Russell Westbrook

You've got to be on high alert the whole night when you're guarding Russell Westbrook. He's gonna come and keep coming no matter what. He just keeps going and going. It doesn't matter how many shots he misses, he feels like the next one is gonna be in the bottom of the bucket no matter what, and that makes him not only tough, but special. He's really hard to guard, especially when he’s driving to the basket. So you want him to shoot jump shots because that's basically him letting you off the hook. I really want him to shoot jump shots, but then again, I don't want him to make one because if he makes one, he may just get hot and go crazy. 

He's tough; you want him to shoot, but you've gotta guard him tough. I just try to get a hand up and, hopefully, he tries to shoot over me. But man, when he gets it in transition, he’s one of the best to ever do it -- and that's why he's been an MVP and why he's still one of the best playing right now. When he's not hurt, he's a special talent.

Kawhi Leonard

Kawhi might score 40 points and just say, “Yeah.” With him, you basically just try to speed him up. It's easy to say and hard to do because he does everything at his own speed. He goes where he wants to go, he gets to his spots and I just try to contest everything he shoots. I try to get a hand up, be there and contest because he's gonna get to his spot. But I feel like if I can contest, hopefully he will miss. 

He's another one of those guys where his mentality is just different from some of these other players -- he just never gets out his zone. He's always just the exact same way. He can make 10 shots in a row or he can miss 10 shots in a row, but he’s unaffected. He's gonna keep doing the exact same thing because he knows that's who he is.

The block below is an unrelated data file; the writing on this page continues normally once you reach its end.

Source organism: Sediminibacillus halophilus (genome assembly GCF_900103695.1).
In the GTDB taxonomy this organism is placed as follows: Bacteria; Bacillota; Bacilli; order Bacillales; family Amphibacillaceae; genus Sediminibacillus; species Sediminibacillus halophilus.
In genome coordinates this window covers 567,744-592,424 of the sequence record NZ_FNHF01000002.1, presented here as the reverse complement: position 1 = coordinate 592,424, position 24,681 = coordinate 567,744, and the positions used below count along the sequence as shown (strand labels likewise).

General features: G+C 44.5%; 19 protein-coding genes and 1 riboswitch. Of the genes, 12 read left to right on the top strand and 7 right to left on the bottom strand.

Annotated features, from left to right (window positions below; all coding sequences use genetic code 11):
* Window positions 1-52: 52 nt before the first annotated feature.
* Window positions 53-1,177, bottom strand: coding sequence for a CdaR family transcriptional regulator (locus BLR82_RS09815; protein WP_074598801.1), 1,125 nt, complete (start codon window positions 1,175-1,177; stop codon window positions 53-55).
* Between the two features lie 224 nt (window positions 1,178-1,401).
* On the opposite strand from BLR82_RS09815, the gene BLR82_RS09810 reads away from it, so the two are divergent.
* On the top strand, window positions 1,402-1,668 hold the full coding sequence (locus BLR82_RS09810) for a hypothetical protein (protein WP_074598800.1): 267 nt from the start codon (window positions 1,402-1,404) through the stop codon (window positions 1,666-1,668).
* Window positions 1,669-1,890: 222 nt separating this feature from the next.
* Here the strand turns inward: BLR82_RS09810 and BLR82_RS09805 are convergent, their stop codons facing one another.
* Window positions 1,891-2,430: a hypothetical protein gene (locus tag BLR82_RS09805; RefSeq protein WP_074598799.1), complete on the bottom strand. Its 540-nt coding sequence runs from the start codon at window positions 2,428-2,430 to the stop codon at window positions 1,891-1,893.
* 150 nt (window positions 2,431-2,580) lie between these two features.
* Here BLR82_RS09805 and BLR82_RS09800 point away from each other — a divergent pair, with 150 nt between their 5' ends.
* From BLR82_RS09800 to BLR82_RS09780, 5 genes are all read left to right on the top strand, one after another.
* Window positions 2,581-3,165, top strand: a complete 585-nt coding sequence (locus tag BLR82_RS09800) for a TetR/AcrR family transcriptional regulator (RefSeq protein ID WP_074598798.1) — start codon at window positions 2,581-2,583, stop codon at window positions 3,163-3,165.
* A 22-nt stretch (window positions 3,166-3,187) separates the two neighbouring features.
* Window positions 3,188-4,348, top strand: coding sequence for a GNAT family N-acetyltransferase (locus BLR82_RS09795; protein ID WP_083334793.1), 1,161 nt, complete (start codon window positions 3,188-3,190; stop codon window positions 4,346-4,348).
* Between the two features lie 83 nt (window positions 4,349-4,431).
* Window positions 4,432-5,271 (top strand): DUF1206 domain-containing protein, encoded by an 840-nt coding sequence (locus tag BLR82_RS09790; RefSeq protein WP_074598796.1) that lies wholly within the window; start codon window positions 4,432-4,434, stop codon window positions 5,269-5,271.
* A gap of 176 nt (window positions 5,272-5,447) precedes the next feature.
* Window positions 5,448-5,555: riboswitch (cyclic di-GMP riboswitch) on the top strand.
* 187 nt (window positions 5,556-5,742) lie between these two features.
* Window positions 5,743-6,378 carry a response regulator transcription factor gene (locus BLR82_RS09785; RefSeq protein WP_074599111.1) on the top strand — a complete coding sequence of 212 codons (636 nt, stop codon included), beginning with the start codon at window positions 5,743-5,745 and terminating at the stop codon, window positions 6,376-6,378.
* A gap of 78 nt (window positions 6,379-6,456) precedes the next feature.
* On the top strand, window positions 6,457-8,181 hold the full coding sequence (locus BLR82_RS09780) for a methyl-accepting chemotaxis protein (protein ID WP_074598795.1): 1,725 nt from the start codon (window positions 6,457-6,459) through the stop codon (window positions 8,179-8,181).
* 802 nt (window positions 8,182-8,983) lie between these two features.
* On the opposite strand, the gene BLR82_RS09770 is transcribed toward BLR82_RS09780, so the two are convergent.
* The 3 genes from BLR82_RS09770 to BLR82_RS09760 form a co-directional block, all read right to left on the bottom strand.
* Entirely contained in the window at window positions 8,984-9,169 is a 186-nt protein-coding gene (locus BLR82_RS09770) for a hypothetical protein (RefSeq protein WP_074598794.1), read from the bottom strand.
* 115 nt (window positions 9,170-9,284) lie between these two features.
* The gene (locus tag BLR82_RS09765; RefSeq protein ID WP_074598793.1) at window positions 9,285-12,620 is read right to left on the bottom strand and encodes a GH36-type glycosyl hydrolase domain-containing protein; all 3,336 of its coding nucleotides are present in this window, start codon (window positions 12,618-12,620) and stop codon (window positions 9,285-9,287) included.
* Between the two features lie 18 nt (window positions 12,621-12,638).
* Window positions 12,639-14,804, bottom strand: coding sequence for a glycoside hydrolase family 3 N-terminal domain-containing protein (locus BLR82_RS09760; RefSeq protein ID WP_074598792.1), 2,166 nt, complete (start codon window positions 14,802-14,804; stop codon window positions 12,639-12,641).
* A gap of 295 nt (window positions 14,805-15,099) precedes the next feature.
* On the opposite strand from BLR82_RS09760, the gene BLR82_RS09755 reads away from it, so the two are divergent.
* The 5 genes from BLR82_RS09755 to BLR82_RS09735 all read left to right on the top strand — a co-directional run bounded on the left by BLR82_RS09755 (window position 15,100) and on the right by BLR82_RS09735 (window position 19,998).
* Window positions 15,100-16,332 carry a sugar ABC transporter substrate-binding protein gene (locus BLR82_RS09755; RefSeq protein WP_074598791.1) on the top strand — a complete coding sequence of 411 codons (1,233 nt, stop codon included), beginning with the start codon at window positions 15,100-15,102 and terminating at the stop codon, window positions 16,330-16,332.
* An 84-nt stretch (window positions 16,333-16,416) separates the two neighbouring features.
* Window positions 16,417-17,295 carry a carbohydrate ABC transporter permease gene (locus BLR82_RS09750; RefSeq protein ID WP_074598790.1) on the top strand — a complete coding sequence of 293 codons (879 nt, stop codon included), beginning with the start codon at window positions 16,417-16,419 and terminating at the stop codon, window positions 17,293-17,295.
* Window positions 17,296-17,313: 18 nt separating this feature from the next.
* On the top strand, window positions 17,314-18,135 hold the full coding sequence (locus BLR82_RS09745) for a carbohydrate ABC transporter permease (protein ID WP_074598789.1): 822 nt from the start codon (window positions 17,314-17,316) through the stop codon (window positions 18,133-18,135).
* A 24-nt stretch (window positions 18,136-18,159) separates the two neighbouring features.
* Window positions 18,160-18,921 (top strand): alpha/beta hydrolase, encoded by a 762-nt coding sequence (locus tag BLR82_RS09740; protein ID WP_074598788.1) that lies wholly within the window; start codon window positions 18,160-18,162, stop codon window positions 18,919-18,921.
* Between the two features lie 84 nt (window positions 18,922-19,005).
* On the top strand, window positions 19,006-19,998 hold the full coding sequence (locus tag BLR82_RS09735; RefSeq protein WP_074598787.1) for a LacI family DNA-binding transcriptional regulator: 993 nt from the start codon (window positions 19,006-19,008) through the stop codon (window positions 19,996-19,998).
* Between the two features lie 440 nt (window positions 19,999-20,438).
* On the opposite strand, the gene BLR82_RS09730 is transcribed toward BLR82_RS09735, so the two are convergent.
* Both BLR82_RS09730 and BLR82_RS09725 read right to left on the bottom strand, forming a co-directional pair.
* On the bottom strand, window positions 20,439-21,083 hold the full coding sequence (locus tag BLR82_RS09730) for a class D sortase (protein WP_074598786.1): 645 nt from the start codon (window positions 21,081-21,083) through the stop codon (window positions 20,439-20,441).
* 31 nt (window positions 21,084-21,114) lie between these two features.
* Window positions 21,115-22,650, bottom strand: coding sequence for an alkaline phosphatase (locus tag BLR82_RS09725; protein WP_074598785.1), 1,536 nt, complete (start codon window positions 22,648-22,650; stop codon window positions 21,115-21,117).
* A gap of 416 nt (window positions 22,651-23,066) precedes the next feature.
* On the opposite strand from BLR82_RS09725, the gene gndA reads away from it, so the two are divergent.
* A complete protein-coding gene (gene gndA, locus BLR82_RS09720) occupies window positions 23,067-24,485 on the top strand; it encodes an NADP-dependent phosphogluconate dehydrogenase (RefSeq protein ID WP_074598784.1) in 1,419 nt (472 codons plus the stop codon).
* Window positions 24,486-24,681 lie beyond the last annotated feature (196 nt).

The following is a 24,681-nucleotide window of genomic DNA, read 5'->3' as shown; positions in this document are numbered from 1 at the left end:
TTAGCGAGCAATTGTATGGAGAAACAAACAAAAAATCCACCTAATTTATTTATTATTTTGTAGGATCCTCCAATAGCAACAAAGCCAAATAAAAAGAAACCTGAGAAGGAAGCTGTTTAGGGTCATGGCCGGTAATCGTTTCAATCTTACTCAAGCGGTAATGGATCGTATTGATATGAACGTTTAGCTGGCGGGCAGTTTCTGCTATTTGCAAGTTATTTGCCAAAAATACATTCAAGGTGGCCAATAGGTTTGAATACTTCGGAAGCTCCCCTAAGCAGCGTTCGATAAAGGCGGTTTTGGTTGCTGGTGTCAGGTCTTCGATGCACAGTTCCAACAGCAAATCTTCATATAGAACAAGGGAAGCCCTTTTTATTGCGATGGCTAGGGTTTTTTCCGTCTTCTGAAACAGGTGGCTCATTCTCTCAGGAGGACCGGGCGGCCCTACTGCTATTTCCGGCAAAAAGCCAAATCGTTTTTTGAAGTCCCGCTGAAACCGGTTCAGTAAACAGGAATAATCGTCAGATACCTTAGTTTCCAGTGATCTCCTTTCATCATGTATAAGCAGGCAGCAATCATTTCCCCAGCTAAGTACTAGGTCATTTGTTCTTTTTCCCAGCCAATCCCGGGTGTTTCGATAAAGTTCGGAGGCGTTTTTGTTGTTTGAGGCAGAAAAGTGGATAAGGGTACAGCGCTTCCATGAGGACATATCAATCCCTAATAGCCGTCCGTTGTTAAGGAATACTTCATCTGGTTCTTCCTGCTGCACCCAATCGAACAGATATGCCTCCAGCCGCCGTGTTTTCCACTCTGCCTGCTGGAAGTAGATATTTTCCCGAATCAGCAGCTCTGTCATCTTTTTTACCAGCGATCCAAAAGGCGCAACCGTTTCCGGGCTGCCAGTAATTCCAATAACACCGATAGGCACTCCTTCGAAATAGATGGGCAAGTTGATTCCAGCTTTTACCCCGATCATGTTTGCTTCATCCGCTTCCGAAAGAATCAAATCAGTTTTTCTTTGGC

Carmelo Anthony

I hated guarding Melo, man. The game has changed now, but when I first got in the league, Carmelo Anthony was impossible to guard. His footwork was great, but his strength and the way he could score the basketball were unbelievable. He would jab you and make the jump shot. Next time, he might take you down, back you in, throw it off the backboard, catch it and dunk it on you. Then, he might jab you, go by you and still dunk it on you. 

Melo's a tough guard. He makes scoring the ball look so easy. He would just score it over and over, man. He's one of the ultimate scorers to ever play this game, and he was such a scary guard. He's still scoring the basketball at a high level. But I used to hate guarding Carmelo Anthony for sure; I'm a skinny dude, and he just wanted to punish me. I feel like he would just throw it off the backboard, get the offensive rebound and punish me on purpose. Some of the shots that Carmelo would make were crazy.

Be sure to check back on Saturday for part two, where Corey breaks down what it was like guarding retired legends such as Kobe Bryant, Tracy McGrady, Dwyane Wade, Dirk Nowitzki and more.